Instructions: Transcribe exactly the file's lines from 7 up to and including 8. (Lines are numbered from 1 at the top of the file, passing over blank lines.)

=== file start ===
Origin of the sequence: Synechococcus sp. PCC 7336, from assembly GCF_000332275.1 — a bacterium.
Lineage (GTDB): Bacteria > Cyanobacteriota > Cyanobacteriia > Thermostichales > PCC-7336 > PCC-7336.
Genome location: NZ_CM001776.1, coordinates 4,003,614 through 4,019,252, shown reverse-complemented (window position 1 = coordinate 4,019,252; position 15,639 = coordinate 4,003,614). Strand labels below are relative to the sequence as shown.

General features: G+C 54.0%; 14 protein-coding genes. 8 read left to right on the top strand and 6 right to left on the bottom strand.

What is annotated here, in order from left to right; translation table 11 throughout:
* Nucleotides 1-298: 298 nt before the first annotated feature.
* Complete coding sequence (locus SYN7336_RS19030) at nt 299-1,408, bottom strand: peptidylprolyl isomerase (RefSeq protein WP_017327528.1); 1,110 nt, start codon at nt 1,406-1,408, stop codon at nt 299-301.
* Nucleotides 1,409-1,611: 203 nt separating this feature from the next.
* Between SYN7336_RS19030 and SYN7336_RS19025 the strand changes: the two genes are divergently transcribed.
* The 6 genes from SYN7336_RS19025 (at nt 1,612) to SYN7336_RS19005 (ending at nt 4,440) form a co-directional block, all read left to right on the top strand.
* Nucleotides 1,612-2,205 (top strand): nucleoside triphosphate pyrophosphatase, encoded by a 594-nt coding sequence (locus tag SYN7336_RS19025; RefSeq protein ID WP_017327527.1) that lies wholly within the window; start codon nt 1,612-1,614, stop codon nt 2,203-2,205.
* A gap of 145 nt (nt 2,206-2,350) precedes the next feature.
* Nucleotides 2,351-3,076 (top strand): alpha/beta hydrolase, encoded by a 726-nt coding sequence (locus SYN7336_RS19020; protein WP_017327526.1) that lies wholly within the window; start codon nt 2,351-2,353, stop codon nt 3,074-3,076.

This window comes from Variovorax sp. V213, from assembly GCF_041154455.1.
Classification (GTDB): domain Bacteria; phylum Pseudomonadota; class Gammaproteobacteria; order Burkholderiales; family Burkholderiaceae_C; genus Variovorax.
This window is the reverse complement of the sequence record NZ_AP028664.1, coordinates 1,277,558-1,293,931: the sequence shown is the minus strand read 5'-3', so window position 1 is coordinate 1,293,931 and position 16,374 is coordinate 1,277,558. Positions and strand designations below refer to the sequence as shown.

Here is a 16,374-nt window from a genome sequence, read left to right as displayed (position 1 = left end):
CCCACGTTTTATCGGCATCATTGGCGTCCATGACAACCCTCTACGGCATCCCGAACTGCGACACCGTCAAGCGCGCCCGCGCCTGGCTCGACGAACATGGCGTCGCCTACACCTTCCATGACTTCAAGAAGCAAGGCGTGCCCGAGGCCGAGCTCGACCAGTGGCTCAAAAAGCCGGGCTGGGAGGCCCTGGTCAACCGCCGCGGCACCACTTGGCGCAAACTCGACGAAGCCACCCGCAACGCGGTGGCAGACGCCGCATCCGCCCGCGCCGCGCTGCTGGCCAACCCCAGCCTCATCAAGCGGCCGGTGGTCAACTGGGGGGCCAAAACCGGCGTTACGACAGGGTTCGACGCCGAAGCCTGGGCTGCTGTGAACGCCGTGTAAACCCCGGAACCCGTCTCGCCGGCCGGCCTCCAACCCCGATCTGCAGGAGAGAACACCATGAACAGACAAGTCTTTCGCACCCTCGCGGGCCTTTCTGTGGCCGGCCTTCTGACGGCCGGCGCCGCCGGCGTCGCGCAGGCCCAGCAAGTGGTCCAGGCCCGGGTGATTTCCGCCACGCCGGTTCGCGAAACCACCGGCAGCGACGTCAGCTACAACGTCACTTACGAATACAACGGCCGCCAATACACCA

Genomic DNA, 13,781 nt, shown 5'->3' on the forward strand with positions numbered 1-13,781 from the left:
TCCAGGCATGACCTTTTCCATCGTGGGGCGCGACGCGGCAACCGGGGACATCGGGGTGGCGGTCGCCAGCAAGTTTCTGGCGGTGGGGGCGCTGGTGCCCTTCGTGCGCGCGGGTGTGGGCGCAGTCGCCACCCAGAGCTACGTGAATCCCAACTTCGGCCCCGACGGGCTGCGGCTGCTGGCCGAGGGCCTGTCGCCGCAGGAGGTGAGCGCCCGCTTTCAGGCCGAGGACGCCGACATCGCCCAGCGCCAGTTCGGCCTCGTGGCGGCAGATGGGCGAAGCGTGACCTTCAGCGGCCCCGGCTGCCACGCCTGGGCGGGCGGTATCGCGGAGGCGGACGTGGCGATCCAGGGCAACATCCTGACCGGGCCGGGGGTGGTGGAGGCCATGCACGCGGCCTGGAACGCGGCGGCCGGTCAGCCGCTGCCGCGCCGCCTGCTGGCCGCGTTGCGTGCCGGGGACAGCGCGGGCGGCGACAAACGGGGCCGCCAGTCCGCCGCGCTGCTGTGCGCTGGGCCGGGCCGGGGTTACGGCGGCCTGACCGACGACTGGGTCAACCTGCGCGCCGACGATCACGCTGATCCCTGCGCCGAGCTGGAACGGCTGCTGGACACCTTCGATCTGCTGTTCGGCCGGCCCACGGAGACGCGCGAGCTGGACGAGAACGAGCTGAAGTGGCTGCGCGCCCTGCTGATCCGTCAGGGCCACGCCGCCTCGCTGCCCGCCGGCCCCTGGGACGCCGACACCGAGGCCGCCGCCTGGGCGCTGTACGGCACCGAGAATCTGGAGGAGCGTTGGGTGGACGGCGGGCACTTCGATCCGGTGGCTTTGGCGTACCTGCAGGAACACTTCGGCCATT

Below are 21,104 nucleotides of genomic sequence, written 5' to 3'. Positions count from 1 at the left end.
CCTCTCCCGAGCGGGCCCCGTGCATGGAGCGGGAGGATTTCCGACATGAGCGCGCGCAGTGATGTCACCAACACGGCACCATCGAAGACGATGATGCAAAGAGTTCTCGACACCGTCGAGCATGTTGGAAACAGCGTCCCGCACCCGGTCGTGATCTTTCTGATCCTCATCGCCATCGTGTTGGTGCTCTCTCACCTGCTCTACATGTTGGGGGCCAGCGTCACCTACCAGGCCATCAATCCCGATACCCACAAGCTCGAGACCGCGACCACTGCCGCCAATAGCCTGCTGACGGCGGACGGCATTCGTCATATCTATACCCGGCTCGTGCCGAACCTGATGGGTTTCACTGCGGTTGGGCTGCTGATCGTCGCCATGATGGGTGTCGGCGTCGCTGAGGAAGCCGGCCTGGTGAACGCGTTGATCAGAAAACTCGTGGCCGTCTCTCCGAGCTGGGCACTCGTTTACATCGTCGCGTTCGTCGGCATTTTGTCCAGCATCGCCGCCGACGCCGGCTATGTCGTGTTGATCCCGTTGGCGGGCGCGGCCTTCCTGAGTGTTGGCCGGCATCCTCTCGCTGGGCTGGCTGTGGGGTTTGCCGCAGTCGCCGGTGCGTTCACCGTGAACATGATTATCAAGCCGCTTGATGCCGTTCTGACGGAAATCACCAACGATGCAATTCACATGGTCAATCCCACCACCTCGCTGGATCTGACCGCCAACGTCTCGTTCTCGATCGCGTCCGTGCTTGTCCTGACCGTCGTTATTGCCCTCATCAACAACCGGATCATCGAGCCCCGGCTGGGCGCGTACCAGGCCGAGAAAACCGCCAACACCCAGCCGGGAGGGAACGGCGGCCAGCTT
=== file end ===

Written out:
* Complete coding sequence (locus SYN7336_RS19030) at nt 299-1,408, bottom strand: peptidylprolyl isomerase (RefSeq protein WP_017327528.1); 1,110 nt, start codon at nt 1,406-1,408, stop codon at nt 299-301.
* Nucleotides 1,409-1,611: 203 nt separating this feature from the next.